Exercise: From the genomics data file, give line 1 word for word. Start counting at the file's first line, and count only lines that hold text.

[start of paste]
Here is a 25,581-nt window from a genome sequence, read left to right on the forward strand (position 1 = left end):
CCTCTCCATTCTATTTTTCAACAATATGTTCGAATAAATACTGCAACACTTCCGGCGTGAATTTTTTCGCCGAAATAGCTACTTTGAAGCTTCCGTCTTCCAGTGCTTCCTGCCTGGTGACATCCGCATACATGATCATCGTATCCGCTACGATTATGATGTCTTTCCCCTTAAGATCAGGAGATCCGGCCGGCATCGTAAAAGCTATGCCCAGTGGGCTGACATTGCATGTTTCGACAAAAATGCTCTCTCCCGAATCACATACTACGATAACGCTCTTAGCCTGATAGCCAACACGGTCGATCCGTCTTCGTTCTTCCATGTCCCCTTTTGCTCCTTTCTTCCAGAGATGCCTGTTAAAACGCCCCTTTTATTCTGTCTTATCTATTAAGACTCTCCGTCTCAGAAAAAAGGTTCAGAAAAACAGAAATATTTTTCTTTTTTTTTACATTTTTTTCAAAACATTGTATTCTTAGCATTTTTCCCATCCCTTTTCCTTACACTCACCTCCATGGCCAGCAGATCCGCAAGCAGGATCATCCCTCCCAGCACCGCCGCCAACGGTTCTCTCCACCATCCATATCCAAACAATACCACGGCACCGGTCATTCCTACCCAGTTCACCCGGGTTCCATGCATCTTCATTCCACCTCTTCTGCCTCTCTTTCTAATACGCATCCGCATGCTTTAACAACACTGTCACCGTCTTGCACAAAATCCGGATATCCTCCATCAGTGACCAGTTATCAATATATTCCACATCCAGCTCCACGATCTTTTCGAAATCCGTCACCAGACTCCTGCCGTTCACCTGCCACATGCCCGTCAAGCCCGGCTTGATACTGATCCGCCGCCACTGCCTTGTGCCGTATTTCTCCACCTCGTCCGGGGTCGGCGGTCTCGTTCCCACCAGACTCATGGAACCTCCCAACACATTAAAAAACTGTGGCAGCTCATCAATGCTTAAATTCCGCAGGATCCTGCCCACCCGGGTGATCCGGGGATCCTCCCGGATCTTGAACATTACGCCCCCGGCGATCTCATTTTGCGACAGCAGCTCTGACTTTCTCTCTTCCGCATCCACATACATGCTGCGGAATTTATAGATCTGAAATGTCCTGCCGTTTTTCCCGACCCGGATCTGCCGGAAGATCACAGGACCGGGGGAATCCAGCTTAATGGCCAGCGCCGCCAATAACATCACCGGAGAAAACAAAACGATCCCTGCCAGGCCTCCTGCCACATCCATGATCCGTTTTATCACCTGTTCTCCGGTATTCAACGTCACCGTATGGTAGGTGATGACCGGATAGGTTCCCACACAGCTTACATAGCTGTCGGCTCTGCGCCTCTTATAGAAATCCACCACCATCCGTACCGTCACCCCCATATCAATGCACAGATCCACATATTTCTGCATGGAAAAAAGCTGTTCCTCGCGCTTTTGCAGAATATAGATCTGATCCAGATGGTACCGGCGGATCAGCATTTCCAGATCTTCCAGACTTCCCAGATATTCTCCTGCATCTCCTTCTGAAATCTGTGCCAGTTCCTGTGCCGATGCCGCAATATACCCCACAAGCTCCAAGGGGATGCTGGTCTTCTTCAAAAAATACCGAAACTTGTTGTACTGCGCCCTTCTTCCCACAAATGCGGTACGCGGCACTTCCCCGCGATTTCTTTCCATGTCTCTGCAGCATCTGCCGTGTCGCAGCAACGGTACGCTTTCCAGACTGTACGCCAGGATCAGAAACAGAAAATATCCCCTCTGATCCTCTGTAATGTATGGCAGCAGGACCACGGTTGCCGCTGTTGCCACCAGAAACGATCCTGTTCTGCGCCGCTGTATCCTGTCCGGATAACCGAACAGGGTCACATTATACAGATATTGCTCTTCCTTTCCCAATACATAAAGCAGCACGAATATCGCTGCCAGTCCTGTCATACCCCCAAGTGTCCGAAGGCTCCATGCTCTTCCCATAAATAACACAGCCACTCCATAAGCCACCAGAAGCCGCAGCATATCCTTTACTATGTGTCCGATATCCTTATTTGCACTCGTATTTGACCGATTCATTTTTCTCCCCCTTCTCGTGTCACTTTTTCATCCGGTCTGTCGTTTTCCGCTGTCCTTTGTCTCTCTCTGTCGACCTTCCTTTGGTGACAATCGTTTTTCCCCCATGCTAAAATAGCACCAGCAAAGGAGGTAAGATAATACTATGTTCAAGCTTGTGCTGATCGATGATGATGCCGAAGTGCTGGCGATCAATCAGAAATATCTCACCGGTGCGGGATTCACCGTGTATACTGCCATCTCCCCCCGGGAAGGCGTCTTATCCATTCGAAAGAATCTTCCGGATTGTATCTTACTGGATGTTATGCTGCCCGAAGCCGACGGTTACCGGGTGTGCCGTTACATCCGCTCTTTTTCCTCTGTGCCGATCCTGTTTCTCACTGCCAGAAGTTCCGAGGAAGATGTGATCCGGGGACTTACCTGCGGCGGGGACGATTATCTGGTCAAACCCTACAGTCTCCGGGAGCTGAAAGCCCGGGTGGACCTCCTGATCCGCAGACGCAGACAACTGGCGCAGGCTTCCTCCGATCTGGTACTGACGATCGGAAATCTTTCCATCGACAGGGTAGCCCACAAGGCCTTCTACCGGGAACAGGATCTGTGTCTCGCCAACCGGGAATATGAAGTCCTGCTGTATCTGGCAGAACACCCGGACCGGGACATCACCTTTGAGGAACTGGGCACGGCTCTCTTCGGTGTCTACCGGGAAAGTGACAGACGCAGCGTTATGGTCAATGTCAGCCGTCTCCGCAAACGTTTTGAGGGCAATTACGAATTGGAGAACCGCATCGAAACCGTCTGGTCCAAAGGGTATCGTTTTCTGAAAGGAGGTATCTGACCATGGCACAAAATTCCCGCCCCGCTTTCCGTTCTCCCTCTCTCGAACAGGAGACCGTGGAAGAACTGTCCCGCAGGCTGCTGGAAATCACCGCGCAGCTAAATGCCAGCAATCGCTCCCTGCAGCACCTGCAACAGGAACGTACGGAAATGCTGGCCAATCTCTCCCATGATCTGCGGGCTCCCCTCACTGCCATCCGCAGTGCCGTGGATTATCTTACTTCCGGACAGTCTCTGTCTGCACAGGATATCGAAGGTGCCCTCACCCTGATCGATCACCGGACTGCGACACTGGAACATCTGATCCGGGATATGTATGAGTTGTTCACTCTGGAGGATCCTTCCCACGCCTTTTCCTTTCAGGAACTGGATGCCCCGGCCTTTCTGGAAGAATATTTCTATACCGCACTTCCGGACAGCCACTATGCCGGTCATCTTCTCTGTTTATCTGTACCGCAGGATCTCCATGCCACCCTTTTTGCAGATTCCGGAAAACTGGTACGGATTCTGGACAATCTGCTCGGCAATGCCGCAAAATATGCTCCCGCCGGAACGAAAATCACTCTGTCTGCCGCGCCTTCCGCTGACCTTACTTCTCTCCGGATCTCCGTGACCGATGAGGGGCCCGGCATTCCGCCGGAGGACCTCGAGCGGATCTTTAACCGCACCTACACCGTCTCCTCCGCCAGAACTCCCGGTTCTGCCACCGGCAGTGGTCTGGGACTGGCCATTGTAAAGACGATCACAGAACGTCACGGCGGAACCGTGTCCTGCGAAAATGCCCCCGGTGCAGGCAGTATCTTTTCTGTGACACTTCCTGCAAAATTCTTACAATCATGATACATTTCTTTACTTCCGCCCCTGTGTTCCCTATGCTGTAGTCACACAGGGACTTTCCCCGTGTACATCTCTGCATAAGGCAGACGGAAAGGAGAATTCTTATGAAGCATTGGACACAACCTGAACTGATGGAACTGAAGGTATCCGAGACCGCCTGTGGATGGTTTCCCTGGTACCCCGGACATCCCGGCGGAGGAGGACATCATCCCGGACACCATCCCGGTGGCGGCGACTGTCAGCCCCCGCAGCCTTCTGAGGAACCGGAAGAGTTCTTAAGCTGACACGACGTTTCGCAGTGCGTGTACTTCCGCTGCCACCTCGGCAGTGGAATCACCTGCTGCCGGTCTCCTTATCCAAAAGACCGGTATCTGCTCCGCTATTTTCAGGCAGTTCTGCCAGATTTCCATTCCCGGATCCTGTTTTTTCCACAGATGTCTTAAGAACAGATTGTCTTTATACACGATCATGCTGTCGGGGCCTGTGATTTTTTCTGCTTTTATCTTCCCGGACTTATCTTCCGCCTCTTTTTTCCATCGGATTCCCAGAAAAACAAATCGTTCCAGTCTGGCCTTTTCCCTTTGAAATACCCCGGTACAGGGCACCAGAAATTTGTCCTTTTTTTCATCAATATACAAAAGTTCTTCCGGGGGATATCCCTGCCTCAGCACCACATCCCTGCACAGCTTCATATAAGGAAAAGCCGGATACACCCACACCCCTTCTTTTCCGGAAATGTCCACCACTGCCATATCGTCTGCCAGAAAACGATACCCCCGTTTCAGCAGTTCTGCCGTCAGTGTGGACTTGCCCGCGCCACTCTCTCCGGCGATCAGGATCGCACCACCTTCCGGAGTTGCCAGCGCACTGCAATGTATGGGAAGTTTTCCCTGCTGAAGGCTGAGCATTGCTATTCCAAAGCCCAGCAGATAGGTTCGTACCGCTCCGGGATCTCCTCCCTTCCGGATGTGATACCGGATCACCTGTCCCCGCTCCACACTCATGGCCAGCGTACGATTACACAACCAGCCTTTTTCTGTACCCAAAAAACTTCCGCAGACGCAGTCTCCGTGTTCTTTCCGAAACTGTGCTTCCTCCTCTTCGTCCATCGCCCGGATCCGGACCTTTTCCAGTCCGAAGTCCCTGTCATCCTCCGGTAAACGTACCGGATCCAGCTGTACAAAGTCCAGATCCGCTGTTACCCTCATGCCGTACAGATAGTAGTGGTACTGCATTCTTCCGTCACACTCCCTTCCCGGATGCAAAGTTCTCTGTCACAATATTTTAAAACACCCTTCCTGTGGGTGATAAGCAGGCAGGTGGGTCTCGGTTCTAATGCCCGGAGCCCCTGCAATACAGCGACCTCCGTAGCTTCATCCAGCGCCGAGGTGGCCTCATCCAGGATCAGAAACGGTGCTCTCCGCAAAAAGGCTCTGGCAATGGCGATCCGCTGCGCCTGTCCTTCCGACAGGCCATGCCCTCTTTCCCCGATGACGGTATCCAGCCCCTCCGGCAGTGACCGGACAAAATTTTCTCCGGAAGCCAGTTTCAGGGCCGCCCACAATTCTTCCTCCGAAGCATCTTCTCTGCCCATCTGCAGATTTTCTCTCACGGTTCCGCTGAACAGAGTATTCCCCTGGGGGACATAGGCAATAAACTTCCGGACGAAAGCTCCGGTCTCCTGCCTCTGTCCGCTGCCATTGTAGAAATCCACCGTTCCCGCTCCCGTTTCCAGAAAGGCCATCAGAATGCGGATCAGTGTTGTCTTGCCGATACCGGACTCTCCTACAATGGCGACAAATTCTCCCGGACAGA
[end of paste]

Here is a 25,581-nt window from a genome sequence, read left to right on the forward strand (position 1 = left end):